Mexican Antique Rugs

Mexican antique rugs express the country’s centuries-old weaving tradition characterized by intricate patterns on tightly woven natural fibers. Their beauty coupled with lasting quality makes them valuable as antiques. Read our guide for more facts and information…

History reveals that rug-weaving originated in China, and promulgated to Persia and Europe. American hand-knitted rugs are known to have their origin in the eighteenth century. The design and knots used in traditional Mexican rug-weaving is known among communities and families. Oaxaca’s central valley is regarded as the historic center of rug-weaving in Mexico.

Origin of Mexican Rugs

The Zapotecs were involved in weaving in the Oaxaca valley region as early as 500 BC. They traded their textiles and rugs throughout Mesoamerica, and even after the Aztec conquest their weaving art was well admired. Subsequent to the Spanish conquest, the Dominican friars introduced wool and gave sheep to the Teotitlán as well as Santa Ana del Valle weavers. Characterized by lengthy fibers, the wool is known for its strength which simplified the spinning process.  The friars also introduced the foot pedal, which was employed to weave rugs, serapes and tapestries. The Spaniards introduced the spinning wheel to produce lighter and smoother threads.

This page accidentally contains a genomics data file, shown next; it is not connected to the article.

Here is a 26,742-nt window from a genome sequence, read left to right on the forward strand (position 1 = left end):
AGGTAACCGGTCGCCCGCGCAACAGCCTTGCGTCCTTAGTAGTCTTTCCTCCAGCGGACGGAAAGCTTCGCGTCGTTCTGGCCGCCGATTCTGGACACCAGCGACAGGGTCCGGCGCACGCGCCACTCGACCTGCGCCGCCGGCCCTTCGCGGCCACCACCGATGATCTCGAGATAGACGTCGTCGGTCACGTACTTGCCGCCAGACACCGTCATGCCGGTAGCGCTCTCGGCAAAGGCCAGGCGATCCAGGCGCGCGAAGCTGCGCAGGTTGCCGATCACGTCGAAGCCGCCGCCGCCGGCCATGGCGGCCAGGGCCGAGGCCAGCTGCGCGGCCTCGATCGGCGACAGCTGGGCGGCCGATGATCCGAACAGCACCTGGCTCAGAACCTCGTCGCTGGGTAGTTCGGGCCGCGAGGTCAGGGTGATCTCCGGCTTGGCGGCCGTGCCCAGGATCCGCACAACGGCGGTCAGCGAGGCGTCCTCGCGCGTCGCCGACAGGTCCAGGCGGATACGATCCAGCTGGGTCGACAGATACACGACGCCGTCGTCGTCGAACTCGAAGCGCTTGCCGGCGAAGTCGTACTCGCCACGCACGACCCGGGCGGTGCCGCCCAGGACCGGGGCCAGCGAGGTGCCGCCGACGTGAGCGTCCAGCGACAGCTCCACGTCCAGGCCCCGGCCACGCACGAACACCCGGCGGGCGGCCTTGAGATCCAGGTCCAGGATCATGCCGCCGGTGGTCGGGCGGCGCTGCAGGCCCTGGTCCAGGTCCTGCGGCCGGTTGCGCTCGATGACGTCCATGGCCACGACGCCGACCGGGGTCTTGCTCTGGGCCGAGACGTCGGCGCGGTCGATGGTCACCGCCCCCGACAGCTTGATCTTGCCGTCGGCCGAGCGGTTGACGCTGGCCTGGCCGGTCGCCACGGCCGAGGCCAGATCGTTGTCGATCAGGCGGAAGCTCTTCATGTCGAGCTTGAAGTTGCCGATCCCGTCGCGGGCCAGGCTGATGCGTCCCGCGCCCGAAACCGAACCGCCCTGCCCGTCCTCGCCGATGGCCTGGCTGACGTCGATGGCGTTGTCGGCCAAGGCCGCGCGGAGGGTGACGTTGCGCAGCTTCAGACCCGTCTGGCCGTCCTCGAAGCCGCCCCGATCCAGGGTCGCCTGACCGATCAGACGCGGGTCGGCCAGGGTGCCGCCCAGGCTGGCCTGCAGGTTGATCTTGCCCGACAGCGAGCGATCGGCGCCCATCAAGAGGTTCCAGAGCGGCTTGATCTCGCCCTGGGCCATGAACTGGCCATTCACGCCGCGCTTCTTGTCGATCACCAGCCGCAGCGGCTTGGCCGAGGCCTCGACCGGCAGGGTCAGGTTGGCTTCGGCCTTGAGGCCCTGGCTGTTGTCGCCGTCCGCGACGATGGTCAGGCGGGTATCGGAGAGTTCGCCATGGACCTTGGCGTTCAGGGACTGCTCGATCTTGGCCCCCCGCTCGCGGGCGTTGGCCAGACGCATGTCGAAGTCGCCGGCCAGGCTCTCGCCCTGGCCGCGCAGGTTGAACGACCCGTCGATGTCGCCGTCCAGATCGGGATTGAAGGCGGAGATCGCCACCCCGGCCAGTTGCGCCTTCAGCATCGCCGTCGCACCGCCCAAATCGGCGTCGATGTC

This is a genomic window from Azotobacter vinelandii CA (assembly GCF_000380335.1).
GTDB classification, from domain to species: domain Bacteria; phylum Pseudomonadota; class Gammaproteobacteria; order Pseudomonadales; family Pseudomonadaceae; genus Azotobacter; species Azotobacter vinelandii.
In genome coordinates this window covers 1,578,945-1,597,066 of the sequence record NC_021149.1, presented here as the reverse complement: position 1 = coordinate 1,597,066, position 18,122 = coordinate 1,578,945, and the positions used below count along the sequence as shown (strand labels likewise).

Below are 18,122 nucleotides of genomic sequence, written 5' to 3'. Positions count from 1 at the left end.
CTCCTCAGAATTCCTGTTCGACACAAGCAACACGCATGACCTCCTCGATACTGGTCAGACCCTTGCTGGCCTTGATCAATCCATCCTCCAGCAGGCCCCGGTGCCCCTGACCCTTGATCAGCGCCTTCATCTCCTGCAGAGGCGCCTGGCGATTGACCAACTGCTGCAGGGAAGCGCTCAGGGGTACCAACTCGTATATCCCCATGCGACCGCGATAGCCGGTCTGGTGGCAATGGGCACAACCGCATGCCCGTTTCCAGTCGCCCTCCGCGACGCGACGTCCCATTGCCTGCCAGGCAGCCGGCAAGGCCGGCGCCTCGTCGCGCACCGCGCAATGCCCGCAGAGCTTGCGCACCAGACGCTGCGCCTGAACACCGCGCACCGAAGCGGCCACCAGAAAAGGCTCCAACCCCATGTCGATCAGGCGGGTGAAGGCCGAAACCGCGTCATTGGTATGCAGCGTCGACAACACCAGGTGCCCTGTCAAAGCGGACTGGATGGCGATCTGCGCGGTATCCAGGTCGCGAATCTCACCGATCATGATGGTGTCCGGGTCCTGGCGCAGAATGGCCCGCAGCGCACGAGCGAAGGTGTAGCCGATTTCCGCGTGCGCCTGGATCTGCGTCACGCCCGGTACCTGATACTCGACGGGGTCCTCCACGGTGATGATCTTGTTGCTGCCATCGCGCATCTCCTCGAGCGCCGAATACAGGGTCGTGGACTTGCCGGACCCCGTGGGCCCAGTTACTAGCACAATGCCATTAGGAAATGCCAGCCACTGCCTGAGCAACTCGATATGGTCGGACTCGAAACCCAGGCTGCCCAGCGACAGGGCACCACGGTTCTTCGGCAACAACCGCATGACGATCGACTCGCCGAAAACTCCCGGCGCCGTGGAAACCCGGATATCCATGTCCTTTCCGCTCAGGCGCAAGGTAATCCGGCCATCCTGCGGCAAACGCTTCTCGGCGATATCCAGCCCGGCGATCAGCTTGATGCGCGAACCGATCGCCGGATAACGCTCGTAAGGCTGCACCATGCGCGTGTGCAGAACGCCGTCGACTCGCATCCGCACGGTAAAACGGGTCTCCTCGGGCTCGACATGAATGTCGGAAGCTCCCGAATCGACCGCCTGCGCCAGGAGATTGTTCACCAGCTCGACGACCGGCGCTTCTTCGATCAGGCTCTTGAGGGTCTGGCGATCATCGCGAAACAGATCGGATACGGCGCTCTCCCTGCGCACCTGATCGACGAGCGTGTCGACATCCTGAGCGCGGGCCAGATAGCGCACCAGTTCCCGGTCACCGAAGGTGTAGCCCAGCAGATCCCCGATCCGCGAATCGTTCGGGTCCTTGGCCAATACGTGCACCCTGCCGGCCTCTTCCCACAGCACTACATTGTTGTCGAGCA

Inspirational Designs & Patterns

The traditional rug patterns display Zapotec legends and iconography related to the natural and mystic world.  Some designs are innovative while some reveal inspirations from traditional design elements, such as Navajo patterns. A high quality Zapotec rug has twenty threads per inch. Rugs that have cotton warp are stronger in comparison to all-wool rugs and high quality antique rugs are characterized by well-defined edges.  The denser the rug, the longer it lasts.

Use of Natural Dyes

Antique Mexican rugs were dyed with natural products that involved careful and laborious extraction and preparation methods. They exude a subtlety and beauty that cannot be compared to chemical dyes, and the colors and shades do not fade. Dye sources consisted of plants, animals and minerals, including lichen, twigs, flowers, berries, rock moss and walnut husk. Deep magentas were made from cochineal insect, and Indigo was made from the a-il plant leaves. Some of the dyes were used as trade items during the pre-Hispanic era.

Exemplary Mexican Patterns

Traditional Mexican rugs were in sober gray, black, white and other natural color wools.  The ‘Zapotec Sun’, also known as the ‘Flower of Oaxaca’, is a noteworthy pattern consisting of a large central rosette amid a deer and jaguar with flora in the background. The ‘greca’ is an inspiration from the elaborate stone reliefs belonging to pre-Hispanic monuments. The Saltillo serapes of the nineteenth century are renowned wool blankets that symbolized Mexican manhood. Worn as a cloak, blanket and trench coat, it is reminiscent of the pre-Columbian ‘tilmatl’, a Spanish blanket.

The Central Valley areas still produce rugs employing the traditional techniques, colors, as well as motifs. The value of antique Mexican rugs is determined from their origin, material and the quality of weave.

, ,